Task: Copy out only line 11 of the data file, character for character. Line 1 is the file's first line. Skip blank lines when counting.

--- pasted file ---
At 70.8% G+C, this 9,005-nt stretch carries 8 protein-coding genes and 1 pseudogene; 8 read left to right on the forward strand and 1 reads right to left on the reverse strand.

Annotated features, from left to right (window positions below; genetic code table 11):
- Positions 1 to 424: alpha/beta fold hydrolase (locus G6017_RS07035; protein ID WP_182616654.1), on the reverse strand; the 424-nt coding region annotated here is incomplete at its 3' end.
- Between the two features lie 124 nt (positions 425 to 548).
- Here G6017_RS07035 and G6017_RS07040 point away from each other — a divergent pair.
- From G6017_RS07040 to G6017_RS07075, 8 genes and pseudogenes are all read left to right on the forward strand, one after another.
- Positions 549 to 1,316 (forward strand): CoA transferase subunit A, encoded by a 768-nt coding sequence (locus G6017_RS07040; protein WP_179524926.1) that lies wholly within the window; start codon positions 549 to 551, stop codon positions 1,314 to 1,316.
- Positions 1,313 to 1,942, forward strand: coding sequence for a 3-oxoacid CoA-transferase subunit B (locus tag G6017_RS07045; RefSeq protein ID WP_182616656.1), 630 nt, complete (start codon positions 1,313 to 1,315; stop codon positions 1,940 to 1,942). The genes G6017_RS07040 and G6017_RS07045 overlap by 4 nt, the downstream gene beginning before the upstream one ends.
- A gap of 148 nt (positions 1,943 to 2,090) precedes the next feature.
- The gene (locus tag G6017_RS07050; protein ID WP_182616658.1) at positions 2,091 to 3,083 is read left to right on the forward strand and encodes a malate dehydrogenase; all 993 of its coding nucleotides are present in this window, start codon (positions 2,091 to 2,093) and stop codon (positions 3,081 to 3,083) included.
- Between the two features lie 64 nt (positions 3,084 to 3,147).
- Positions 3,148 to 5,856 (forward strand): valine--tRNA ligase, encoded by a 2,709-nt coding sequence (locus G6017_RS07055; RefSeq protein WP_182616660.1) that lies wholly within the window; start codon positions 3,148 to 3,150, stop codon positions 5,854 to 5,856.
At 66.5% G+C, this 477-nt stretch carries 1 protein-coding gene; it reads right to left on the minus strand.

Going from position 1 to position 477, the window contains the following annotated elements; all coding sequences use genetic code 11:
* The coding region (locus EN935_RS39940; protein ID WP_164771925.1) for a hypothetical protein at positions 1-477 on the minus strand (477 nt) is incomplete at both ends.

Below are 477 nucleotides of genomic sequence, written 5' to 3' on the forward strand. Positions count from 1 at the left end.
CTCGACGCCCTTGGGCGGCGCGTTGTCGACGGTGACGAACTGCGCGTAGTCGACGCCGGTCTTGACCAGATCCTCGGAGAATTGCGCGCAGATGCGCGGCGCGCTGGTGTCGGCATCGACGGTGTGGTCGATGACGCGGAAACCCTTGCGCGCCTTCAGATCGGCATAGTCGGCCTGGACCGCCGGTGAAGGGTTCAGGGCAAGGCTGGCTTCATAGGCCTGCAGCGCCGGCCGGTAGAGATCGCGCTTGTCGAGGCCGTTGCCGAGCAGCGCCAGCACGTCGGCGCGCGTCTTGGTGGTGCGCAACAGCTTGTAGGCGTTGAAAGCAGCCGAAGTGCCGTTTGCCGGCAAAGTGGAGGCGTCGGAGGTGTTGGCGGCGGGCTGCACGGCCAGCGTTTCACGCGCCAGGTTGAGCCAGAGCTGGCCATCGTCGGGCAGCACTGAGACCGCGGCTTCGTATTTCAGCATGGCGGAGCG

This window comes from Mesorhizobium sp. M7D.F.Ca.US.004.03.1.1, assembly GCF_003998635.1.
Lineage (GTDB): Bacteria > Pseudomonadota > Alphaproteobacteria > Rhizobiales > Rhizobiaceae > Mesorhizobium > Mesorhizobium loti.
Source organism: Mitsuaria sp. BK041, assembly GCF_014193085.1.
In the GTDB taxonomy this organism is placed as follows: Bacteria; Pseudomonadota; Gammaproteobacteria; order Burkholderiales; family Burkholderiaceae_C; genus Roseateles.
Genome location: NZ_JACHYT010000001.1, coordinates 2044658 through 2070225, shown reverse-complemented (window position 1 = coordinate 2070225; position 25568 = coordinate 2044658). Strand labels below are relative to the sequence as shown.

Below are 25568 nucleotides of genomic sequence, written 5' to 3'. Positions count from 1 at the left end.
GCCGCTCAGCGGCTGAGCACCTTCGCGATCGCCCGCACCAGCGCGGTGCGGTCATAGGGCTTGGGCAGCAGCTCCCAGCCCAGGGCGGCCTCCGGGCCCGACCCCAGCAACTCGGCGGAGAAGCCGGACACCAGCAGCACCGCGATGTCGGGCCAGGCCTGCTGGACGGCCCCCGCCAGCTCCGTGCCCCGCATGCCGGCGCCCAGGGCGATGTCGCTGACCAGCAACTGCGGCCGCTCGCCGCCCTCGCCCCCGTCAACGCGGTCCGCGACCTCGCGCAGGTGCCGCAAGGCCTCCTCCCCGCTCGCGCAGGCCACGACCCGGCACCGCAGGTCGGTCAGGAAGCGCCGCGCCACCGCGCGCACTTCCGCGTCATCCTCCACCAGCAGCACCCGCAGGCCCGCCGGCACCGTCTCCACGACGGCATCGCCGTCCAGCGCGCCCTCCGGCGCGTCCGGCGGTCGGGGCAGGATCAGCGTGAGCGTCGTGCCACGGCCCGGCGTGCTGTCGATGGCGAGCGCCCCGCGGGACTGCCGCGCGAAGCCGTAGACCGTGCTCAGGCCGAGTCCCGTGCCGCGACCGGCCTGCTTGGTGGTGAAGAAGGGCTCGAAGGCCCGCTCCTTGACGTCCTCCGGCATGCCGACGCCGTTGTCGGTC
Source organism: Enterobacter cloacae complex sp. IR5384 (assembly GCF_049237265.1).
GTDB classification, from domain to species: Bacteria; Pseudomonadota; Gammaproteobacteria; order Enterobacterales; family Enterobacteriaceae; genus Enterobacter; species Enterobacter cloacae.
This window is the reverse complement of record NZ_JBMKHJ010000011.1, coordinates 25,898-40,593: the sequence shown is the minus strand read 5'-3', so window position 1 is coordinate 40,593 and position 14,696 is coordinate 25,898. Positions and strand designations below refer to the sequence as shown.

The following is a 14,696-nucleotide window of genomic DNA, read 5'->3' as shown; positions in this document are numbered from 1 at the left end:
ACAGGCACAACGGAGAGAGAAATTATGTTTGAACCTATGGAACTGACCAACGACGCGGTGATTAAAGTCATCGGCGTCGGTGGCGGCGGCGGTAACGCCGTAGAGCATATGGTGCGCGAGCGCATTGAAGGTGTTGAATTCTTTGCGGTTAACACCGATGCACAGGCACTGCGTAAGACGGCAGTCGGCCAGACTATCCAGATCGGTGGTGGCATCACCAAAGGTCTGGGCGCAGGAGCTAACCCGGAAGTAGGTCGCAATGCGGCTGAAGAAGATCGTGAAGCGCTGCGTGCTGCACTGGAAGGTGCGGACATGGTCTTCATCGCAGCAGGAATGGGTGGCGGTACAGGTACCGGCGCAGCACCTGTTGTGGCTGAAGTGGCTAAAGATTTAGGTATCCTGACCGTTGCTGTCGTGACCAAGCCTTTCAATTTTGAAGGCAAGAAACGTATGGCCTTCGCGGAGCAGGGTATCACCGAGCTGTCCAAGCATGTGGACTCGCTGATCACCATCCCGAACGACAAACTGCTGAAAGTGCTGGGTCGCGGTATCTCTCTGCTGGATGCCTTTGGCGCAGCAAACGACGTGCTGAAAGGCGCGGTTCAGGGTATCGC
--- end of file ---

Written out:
- Between the two features lie 64 nt (positions 3,084 to 3,147).